Buy Yourself Flowers

Fitness Magazine: Buy Yourself Flowers
By Jenny Scala

Fitness advice that has SAF has pumped: Buy yourself flowers.

Fitness Magazine doles out great advice, most of which can be a bit daunting, if not downright hard to believe: Eat more, lose weight. Look fab in any heat. Boost your metabolism. But, its most recent issue has a tip that’s no sweat and all rewards: Buy yourself some flowers.

The healthy piece of publicity was just one way SAF’s ongoing media marathon was strengthening the image of flowers this week. Another magazine convinced florists are the hot spot this summer: Long Island Pulse, which published its second piece after attending an SAF media event earlier this spring.

“Buy Yourself Flowers” is number nine in “Ready, Set, Recharge! 24 Ways to Boost Your Energy and Your Mood,” the July/August cover story of Fitness.

“Why wait for your guy to treat you?” it reads. “A bouquet can put you in a good mood — and even give you an all-day energy boost — regardless of where it comes from, according to Harvard psychologist Nancy Etcoff, PhD. Put a vase of gerbera daisies on your kitchen table to start your morning right.”

The Harvard research is included in the Home Ecology of Flowers Study, commissioned in 2006 by a strategic alliance between SAF and the Flower Promotion Organization (FPO).

A July article in the Long Island Pulse magazine relies on the party expertise of Flower Factor spokeswoman Jeannette Benedict.

All this coverage is a result of SAF’s work with reporters, editors, bloggers and TV producers to get positive messages about flowers and florists in everyday news.

For example, in April, SAF’s Flower Factor workshop featured a trio of experts in entertaining, home decorating and relationships, who talked up flowers and plants as contemporary, affordable ways to add color, energy, style, fun and romance to your life. They also emphasized working with local florists.

Reporter Lauren Debellis was definitely paying attention.

Her July article, “Easy, Breezy Summer Entertaining,” in the Long Island Pulse magazine revolves around Flower Factor spokeswoman and party expert Jeannette Benedict. For readers short on money or time, Benedict suggests talking to the professionals. “Make it easy on yourself and take a trip to the florist,” she says.

In late April, Debelllis wrote, “The Power of Flowers: ‘Happy’ is not a luxury,” and quoted Flower Factor spokeswoman and HGTV contributor Kelli Ellis advising, “Trust your florist. They’re the professionals and can recommend flowers for any budget, any mood or any style.”

This media coverage proves what Fitness Magazine editors already know: Real results take time, but are worth the wait.

“These top quality hits are all great examples that creating relationships — and having patience — pays off,” says Jennifer Sparks, SAF’s vice president of marketing.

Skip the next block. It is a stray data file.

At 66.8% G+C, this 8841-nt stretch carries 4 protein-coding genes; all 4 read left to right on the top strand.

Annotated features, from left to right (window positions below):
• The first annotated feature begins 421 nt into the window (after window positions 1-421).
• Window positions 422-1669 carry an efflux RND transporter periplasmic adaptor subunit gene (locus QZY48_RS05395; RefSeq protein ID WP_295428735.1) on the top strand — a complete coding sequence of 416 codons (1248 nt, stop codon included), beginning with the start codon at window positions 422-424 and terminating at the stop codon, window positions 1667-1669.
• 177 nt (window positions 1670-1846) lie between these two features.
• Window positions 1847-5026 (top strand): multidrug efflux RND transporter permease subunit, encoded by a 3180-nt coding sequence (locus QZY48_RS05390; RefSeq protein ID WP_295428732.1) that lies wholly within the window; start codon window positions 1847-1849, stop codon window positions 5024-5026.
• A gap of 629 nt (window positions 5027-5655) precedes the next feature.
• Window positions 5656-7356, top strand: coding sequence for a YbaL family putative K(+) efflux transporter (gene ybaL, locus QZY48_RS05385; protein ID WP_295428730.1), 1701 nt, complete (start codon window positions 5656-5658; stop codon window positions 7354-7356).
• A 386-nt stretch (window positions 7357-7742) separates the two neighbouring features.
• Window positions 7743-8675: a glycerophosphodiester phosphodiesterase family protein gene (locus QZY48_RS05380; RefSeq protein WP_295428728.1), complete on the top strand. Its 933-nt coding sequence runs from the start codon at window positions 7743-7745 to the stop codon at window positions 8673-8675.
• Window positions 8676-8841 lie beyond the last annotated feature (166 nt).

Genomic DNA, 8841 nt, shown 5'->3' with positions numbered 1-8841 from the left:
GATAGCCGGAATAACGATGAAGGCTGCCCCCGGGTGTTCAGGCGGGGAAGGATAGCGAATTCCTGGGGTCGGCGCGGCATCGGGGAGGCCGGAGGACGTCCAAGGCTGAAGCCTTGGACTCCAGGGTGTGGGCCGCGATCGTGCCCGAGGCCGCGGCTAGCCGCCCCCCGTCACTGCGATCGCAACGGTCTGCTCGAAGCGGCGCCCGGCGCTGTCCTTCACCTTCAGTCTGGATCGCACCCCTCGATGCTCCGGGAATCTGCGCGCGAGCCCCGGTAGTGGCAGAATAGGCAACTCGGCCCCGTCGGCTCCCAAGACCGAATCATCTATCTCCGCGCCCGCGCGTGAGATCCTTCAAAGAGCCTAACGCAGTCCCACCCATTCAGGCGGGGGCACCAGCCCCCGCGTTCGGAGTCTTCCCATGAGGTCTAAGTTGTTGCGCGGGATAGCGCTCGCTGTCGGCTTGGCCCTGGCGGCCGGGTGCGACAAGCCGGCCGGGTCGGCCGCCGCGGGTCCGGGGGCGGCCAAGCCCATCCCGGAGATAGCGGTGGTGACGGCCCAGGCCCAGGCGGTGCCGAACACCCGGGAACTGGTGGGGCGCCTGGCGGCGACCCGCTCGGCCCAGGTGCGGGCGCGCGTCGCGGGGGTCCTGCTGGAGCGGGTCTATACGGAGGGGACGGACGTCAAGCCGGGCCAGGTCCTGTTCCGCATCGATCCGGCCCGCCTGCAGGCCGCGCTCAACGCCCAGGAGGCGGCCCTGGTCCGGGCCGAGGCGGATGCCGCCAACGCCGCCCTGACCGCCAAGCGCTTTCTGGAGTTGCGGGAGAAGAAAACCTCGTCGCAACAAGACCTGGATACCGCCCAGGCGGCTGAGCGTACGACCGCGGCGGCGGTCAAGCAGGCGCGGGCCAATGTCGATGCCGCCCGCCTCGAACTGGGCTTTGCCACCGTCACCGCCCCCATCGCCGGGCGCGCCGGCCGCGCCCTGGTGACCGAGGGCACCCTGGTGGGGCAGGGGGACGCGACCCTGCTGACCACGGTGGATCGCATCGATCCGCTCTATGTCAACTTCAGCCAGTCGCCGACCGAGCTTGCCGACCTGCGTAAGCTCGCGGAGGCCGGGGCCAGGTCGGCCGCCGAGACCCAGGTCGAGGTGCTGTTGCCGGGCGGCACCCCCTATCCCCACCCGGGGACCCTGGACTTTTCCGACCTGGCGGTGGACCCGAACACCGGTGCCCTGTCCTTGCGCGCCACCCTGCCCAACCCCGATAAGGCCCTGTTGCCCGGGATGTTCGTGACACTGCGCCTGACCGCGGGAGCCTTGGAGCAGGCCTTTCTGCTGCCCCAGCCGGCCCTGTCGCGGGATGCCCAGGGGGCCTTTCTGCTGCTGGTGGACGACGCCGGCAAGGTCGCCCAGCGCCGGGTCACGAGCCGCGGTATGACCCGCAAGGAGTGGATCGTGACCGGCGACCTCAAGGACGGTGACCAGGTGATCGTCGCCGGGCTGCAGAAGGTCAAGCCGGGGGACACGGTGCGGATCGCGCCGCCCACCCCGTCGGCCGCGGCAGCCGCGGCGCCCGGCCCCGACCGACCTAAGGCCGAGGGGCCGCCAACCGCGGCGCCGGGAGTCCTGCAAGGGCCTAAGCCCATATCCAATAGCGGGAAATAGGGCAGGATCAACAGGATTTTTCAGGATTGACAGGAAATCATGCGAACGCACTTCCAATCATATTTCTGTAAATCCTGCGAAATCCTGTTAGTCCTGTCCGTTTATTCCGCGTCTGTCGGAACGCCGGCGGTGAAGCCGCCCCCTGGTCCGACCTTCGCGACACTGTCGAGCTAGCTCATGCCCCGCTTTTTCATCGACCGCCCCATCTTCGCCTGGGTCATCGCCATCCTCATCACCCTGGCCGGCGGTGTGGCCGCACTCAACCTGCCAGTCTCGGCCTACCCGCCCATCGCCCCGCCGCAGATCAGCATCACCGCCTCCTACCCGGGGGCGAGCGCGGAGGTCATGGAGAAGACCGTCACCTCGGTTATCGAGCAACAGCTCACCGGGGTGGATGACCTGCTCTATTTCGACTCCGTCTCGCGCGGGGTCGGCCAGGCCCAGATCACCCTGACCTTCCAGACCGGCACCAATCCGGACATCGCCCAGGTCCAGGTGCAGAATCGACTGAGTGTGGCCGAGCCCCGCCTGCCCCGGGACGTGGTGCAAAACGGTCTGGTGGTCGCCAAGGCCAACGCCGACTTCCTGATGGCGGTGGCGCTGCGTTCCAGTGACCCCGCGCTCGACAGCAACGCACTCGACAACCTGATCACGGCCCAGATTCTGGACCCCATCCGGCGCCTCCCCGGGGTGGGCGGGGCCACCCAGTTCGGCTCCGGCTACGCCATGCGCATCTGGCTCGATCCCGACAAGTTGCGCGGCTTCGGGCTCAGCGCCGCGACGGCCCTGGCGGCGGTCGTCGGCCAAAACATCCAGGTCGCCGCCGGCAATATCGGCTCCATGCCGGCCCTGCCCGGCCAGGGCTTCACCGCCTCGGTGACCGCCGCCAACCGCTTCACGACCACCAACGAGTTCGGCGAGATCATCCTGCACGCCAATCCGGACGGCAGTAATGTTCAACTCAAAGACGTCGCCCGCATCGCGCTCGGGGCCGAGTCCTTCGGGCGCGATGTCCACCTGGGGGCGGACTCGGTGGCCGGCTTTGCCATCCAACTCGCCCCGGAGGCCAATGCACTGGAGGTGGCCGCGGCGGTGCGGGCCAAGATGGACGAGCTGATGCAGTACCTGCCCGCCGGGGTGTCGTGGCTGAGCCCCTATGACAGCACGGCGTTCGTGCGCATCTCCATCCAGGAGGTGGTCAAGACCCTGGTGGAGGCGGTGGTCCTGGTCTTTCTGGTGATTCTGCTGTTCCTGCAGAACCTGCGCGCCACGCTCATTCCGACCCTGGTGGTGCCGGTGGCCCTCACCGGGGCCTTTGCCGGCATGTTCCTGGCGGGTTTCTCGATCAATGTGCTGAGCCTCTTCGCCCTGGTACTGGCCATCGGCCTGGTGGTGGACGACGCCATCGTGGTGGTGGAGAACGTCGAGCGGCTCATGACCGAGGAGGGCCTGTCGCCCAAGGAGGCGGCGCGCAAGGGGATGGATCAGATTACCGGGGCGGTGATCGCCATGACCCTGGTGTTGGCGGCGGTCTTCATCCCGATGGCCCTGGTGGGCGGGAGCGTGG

SAF’s media efforts are made possible by SAF member dues as well as voluntary contributions to the SAF PR Fund by wholesalers, suppliers, importers and growers. Since its inception, SAF PR Fund programs have generated more than 892 million consumer impressions.

Try this:

Post a link to the Fitness article on your Facebook page.
Use “Daily Inspiration” ads, statement stuffers and postcards in publicity efforts.
Capitalize on the Harvard research and generate publicity by sending local media a Home Ecology press release and a Home Ecology brochure.
Include Home Ecology photographs on your website and print materials such as fliers, brochures, newsletters, etc.
Get those Flower Factor spokeswomen on your website. They’re touting the benefits of using flowers and professional florists in entertaining, decorating and enhancing relationships. Choose from more than a dozen videos from SAF’s Aboutflowers.com YouTube channel.

Californian Stock

California Dreamin’

By Jason Edmonds

Named for the 16th century Italian naturalist and physician, Pietro Andrea Matthioli (1500 to 1577) who first identified Matthiola incana. Imported into England immediately after its discovery and identification, Matthiola incana was bred extensively and soon became a favorite in English gardens. One of today’s most popular cultivars, the Brompton, was bred in the Brompton Gardens in London, site of the present day South Kensington museums William Townsend Aiton identified it as a member of the Brassicaceae, the mustard family in the 19th century, making note of its distribution in the Eastern United States at that time.

Many old English names were given to Matthiola incana including stocks, sea stocks, wallflowers and wall or gillyflowers. Gillyflower is thought to have originated from “gillofloure”, the name English herbalist John Gerard gave it in 1597.

Used extensively by the commercial floral industry because of its spicy scent and long lasting blooms, Matthiola incana–stock–may have been commercially cultivated as far back as the Roman Empire. An English garden favorite since Elizabethan times, Matthiola incana produces both single and double flowers and long grayish-green leaves. White is the most common color, but Matthiola incana also grows in pink, red, yellow, lilac and purple.

Transflora is proud to be distributor of “Ocean View” stock and has weekly shipments from the leading Stock grower in the country. Wet pack’s of seven or or twelve bunches are available as are dry packs of eight or sixteen bunches. Please contact your sales consultant to reserve your field grown stock.

105th Birthday of the Seelbach Hotel